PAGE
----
DICKINSON: Why? Why not?

BECK: Because -- because I think it is -- for girls, they have such a hard time with body image as it is.

DICKINSON: That`s a big mistake, Mr. Beck, in my opinion. Because you know, the fashion magazine for me has been my dream because of the art of the photograph. For example, "Vogue". There`s some pretty good topics.

BECK: Yes, but let`s not kid each other. See, girls are not looking at those pictures and saying, "Look at the art of this photo." They are seeing these beautiful, striking women that are, quite honestly, most of them need a sandwich.

DICKINSON: Well, well, define sandwich. You know? We can do baguettes or we could do very...

BECK: Come on. You know what I`m talking about. You`re an outspoken -- you`re an outspoken person. You know exactly what I`m talking about.

DICKINSON: Back up. When I was 9 years old I wanted to be Lauren Hutton.

BECK: Right.

DICKINSON: I wanted to be a model, and I became a model because of the photograph. I grew up with "Life" magazine, "Newsweek", "TIME", back in the day.

BECK: Right.

DICKINSON: In the late `60s, early `70s. I`m 52. So I was always very aware of journals and fashion magazines.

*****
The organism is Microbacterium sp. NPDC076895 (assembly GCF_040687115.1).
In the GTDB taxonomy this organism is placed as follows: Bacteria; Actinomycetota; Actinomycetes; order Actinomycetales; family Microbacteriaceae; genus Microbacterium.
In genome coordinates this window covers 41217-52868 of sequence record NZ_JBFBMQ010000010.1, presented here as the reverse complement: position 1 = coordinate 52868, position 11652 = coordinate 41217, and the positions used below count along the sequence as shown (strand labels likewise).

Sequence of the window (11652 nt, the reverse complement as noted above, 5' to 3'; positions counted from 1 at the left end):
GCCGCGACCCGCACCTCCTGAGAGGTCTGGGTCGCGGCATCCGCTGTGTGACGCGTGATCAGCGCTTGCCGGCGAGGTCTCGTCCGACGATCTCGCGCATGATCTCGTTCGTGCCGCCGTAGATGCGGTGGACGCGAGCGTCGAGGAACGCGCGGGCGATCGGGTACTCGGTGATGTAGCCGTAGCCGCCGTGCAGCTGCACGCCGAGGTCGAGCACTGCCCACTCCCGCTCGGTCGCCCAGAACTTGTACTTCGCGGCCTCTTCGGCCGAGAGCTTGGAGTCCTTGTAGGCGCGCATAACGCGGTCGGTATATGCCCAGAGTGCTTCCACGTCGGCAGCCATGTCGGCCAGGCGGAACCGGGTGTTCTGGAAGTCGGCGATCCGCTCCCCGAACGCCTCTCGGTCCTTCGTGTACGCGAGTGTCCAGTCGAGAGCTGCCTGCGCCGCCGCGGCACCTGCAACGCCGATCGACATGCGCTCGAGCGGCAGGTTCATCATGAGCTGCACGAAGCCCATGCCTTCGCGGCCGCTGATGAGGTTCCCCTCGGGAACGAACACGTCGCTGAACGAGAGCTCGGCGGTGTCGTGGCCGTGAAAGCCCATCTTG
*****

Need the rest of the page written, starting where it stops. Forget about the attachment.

BECK: Right.

DICKINSON: I wanted to be that model. So, if your daughters and your son don`t get it in the house, they`re going to get it somewhere else. Why not -- why not afford them that?

BECK: No, no, no. I know that. Don`t you think -- for instance, on your show, correct me if I`m wrong, on your show you have a scale in the lobby of your model agency so the girls can come and weigh themselves.

DICKINSON: Yes. Since like a doctor`s office. It`s a very -- it`s a very medicinal industry. For example, proper diet, proper nutrition. If a girl is unable to lose weight, I get her a trainer. I get he or she a nutritionist. Yes, there`s a scale and there`s also toothbrushes and proper hygiene. Do you weigh yourself every day?

BECK: I do. I do. And you know what? I`ve got to tell you something. I told a vice president of this network the first week that I was here, I had three people come up to me in the cafeteria and say, whoa, three people, three different days, whoa, whoa. You know? Slow down on the blue cheese dressing or whatever.

I finally turned around to one of the vice presidents in the network, and I said, all the women in this building barfing right now? Back off. Don`t ever say anything about my weight ever again.

DICKINSON: Wow. Was she a woman?

BECK: One of them was a women. Two were men.

DICKINSON: Well, you know, if I were there, I would have just backed you right up as far as your personal diet.

BECK: Right.

DICKINSON: But blue cheese dressing is pretty, you know, filled with sodium.

BECK: See what I mean?

DICKINSON: Bloaty.

BECK: See what`s happening?

DICKINSON: It`s -- it`s the law of balance.

BECK: You`ve been...

DICKINSON: You know, you slather on the blue cheese, you`re going to gain weight, Glenn.